By JOHN T. WARD
Almost six months after they were submitted and three months after they were the subject of hasty presentations, five proposed plans for the redevelopment of Red Bank’s main downtown parking lot will finally get a public hearing, redbankgreen has learned.
Councilman Mike Whelan, who chairs the borough government’s parking committee, said a session to solicit public input has been scheduled for Wednesday, September 27, at the Red Bank Primary School on River Street.
The hearing will follow the council’s regular semimonthly meeting, which is scheduled for 6:30 p.m. at borough hall, but discussions were underway about the possibility of moving the council meeting to the school so the parking event could follow without delay, Whelan said Friday.
All five developers have been invited to participate, Whelan said, in what will be the public’s first formal opportunity to address elected officials about the concept plans. Until now, he said, council members had to remain mum on the advice of lawyers because of a pending lawsuit filed by former councilwoman Cindy Burnham.
“We’re finally ready to talk about it,” he said.
What changed? Whelan wouldn’t say, but said the answer will be made clearer at this week’s council meeting, slated for Wednesday evening. “We’ll be speaking more about the litigation and the RFP [Request for Proposals] process and a path forward after months in litigation,” he said.
Lawyer Ron Gasiorowski, who’s representing Burnham in the lawsuit, said he didn’t know what had changed. He said the litigation has been “kind of on hold” since a case management conference with the judge about three weeks ago.
“Supposedly, the council is giving consideration with regard to the whole concept,” he told redbankgreen. “It’s my understanding they didn’t like any of the proposals as far as size of the buildings. That’s all I really know.
“I’m as anxious as you are to hear what they have to say Wednesday,” he said.
In May, weeks before the developer presentations, the council’s three Democrats rejected the five proposals as “ridiculous” in scale and vowed “staunch opposition” to all. They later said that they favor a garage-only solution for the site.
Gasiorowski said he had been prepared to take the deposition of the borough planner but put that on hold until it becomes clear what the council might do.
Since the proposals were submitted in April, the parking committee held a round-robin of presentations by the five would-be redevelopers of the 2.3-acre parking lot. The builders got 15 minutes apiece to detail their ideas. But the public was not permitted to comment or ask questions at that June 15 session.
The Red Bank Business Alliance held a public forum on parking a month later at the middle school.
In the interim, at least one of the proposals has undergone significant changes.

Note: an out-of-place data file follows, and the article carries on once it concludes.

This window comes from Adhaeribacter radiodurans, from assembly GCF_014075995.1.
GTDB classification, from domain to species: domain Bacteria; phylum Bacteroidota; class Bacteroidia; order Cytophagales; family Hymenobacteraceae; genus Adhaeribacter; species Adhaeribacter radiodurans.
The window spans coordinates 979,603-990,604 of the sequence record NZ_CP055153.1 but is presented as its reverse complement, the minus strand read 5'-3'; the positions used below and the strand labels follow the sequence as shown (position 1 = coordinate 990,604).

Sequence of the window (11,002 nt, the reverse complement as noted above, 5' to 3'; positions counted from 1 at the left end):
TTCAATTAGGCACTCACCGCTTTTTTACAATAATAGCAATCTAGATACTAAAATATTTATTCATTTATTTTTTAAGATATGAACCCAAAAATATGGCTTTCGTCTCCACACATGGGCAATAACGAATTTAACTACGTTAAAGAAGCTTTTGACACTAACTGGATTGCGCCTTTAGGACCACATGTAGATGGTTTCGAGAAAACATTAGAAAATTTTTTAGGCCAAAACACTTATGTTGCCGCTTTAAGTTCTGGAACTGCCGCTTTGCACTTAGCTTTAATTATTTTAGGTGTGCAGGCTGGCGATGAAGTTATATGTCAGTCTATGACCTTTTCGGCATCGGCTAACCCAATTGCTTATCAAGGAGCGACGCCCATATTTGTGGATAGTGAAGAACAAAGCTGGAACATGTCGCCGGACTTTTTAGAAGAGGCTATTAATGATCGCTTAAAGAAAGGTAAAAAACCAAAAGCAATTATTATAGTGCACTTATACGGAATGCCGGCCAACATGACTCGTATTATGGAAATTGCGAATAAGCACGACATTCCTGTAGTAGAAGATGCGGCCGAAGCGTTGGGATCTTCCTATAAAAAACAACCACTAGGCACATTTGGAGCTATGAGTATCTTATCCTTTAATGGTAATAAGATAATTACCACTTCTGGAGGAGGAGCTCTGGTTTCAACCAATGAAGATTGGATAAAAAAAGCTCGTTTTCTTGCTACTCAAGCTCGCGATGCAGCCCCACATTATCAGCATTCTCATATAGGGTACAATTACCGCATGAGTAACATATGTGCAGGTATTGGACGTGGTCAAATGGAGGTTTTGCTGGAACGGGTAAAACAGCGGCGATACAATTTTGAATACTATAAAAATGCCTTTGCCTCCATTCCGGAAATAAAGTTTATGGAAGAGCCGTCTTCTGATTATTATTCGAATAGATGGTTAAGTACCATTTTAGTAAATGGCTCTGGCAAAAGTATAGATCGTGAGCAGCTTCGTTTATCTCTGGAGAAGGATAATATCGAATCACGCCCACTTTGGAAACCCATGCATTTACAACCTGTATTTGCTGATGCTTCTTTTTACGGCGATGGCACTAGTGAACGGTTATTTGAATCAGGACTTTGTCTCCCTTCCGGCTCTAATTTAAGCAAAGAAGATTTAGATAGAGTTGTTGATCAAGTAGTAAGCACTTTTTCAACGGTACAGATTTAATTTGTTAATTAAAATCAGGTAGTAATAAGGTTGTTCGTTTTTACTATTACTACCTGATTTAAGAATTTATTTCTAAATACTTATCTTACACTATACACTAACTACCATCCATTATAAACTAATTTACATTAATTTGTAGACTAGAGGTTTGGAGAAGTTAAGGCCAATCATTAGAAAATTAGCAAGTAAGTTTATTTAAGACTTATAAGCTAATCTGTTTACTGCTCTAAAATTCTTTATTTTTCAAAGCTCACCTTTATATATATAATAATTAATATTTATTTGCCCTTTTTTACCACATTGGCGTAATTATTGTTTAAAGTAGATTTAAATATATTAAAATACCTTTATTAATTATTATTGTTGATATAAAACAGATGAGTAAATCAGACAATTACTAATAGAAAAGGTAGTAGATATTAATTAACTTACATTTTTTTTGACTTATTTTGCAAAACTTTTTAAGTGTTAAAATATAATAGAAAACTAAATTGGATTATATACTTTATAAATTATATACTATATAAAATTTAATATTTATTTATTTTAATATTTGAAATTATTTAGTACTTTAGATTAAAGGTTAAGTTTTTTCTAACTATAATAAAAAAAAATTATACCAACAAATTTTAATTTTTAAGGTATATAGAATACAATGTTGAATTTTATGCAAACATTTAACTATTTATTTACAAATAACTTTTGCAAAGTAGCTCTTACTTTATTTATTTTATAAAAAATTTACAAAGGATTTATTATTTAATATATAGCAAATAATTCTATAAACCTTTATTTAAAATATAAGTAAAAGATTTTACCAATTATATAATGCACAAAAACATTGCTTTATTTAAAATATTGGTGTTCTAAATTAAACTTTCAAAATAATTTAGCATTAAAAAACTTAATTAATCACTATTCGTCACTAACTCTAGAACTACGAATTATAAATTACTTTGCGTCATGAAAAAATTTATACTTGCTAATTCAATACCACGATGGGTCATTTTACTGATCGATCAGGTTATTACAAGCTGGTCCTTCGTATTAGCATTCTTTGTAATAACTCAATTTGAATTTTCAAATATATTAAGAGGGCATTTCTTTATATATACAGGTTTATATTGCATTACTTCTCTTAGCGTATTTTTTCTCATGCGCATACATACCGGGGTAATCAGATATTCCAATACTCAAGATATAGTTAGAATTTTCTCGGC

Roger Mumford, the only local contender among the five, has eliminated a 12-story condo building with a beacon of several additional stories from his concept plan, he told redbankgreen recently. The structure would have been sited at the eastern end of the parking lot property, opposite English Plaza.
Instead, he now proposes to erect a parking garage on the portion of the site reaching from the Nemo tile building to Drummond Place, which he would extend so that it connects Monmouth and White Streets. Stretching out the garage means that it “won’t be as tall as if it were condensed” into a smaller footprint, Mumford said.
As called for by the council in the RFP, the garage would create a net gain of 500 parking spaces to the property, and do so without the use of “shared”parking in which residents of proposed housing and shoppers use the same slots at different times of day.
Red Bank RiverCenter, the downtown promotion agency, has said it “cannot and will not” support any plan that provides less than 500 spaces over an above the existing 273. His is the only proposal that meets the minimum parking criteria without shared parking, Mumford says.
Mumford also plans to construct an eight-story residential building of about 100 units on the portion between the extended Drummond Place and the eastern edge of the Atlantic Glass property. The building would connect with the parking garage by means of a skybridge in order to meet some of the residential parking need, though those spaces will not affect the net gain locals officials and business owners demand, he said.
Mumford has options to acquire the Atlantic Glass property and one just to the south of it, at Maple Avenue and Monmouth Street, that’s used as parking for Buona Sera restaurant. Both are outside the redevelopment zone and would be developed after the White Street garage is completed, Mumford said. Meantime, he said, they could be used for interim shopper parking while the garage is under construction.
Separately, downtown property owner John Bowers has urged the borough to build a garage, without housing or new businesses, on the site.